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Third Day Back to Rock & Roll Heyday on "Wire"

  • David Jenison CCM Magazine
  • 2004 29 May
Third Day Back to Rock & Roll Heyday on "Wire"

Artist:   Third Day
Label:   Essential

Years ago the classic punk group Wire released an album called "Third Day," so why shouldn’t Third Day release an album called "Wire"? Still, Third Day’s latest could just as easily be called "Wired," as it appears the band finally rediscovered the amped-up rock & roll rush of its past.

After releasing three rock albums in its first four years, Third Day crossed the Y2K dateline with mellower music in mind. The new decade’s work produced  two worship albums and the mid-tempo "Come Together"; and while the band earned gold plaques for each, the albums took the band even further from its rock roots. With "Wire" these Peach State superstars show they can still make an electric guitar squeal.

Fans coughing up the coin will enjoy Atlanta-sized rockers like “I Got a Feeling,” “Rock Star” and “Billy Brown.” The album’s clear standout, “‘Til the Day I Die,” actually features the band’s heaviest guitar riffs in years, balanced out with acoustic drops for a stunning tempo-driven exchange. “Come on  Back to Me” utilizes similar dynamics with a strong musical start paired with partly subdued vocals that kick it up on the chorus. While "Wire" won’t inspire “mosh” pits any time soon, the album does deliver a choice handful of southern fried rockers capable of recruiting younger fans to the Third Day caravan.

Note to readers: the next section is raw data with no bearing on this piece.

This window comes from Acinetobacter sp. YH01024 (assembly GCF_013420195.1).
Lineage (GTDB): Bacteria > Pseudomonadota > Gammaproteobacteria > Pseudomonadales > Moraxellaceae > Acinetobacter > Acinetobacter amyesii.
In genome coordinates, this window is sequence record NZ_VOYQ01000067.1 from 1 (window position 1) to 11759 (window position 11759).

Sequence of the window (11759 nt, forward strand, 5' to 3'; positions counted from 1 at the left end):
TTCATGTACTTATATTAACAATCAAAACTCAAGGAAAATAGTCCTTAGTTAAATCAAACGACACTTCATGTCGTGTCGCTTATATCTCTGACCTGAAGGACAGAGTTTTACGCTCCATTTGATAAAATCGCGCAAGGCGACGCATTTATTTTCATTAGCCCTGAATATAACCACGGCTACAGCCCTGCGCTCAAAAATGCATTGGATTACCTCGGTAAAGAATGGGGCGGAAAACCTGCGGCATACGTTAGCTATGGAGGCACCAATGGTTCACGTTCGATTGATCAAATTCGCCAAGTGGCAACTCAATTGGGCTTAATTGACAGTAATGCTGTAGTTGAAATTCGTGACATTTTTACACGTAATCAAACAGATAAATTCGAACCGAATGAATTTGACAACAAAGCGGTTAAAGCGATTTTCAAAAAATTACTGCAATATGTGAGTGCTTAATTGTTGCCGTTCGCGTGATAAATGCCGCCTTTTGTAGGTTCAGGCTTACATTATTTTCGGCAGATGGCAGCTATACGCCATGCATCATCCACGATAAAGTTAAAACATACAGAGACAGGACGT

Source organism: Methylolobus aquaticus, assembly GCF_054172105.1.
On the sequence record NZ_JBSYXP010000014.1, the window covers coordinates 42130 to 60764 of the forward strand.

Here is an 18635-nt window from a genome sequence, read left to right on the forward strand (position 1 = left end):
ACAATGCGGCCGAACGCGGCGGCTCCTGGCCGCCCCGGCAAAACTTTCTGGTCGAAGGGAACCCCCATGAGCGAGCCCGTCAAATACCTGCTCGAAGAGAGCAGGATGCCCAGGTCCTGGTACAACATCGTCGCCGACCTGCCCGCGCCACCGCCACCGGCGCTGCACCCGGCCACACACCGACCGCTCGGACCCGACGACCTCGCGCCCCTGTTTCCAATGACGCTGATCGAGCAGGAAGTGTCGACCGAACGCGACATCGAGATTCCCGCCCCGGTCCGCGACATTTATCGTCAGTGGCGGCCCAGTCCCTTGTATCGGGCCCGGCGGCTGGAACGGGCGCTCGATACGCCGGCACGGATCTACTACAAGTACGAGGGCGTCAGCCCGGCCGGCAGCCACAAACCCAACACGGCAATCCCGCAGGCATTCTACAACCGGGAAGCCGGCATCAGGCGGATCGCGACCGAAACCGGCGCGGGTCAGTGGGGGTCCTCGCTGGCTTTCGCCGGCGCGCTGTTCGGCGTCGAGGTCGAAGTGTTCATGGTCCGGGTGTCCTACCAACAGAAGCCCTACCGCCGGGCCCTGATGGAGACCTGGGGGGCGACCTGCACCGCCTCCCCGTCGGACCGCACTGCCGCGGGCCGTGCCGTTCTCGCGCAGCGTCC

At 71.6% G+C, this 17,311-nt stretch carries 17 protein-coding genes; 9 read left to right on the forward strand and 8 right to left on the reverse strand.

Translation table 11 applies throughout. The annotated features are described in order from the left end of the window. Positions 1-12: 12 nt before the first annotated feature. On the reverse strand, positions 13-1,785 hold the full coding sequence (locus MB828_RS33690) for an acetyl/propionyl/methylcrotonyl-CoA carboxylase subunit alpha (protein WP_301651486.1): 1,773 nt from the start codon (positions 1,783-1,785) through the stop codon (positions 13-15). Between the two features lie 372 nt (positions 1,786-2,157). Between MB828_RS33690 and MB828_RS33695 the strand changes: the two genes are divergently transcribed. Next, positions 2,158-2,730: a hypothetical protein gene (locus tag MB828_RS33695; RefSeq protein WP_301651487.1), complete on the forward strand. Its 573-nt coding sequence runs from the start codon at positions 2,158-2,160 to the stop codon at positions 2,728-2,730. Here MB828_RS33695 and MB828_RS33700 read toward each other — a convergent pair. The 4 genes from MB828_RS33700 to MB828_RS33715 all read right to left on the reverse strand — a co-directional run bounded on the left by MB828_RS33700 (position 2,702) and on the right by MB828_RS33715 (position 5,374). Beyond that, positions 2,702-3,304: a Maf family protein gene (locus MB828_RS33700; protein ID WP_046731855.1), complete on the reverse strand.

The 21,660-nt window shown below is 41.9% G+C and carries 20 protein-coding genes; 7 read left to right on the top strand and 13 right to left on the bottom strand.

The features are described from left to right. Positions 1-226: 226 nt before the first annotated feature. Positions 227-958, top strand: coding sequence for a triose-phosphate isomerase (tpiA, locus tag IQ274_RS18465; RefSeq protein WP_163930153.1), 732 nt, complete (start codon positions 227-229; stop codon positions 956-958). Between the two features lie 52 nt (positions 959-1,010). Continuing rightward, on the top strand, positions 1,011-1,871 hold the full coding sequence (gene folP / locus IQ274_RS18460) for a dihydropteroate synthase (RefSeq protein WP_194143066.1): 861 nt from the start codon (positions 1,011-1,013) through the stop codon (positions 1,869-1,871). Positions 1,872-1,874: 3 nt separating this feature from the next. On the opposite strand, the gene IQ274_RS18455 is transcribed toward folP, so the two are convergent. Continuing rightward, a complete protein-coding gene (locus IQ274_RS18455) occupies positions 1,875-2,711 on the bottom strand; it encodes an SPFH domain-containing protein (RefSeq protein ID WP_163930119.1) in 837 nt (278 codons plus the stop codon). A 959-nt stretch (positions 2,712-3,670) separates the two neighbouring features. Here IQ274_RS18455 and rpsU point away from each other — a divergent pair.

Of course, "Wire" also doesn’t shun the pop-rock formulas that earned Third Day 20 No. 1 singles and enough Dove Awards to fill a city zoo. Beautifully crafted songs such as “I Believe,” “It’s a Shame” and “Blind” (featuring Dave Matthews Band violinist Boyd Tinsley) deliver a fair dose of energy without the sharp rock edges, while the title track finds its favor in a dramatic chorus ripe with poetic symbolism and catchy inflections. The tracks “Innocent” and “You Are Mine” also give the album an offering of worship, while “I Will Hold My Head High” finds its voice in a distraught-sounding appeal for hope.

While Third Day recruits producer Paul Ebersold (3 Doors  Down, Skillet) and the mix of studio great Brendan O’Brien (Aerosmith, Limp Bizkit) for its rock return, interestingly, the new producer and the album’s mainstream rock style coincide with a recent contract extension with Provident. Putting the pieces together, it seems obvious that the fresh legal ink came with a new label commitment to cross Third Day over into the general market. Should the band be taking a toss of the mainstream dice, "Wire" is clearly its best chance at avoiding snake eyes.

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© 2004 CCM Magazine.  All rights reserved.  Used with permission.  Click here to subscribe.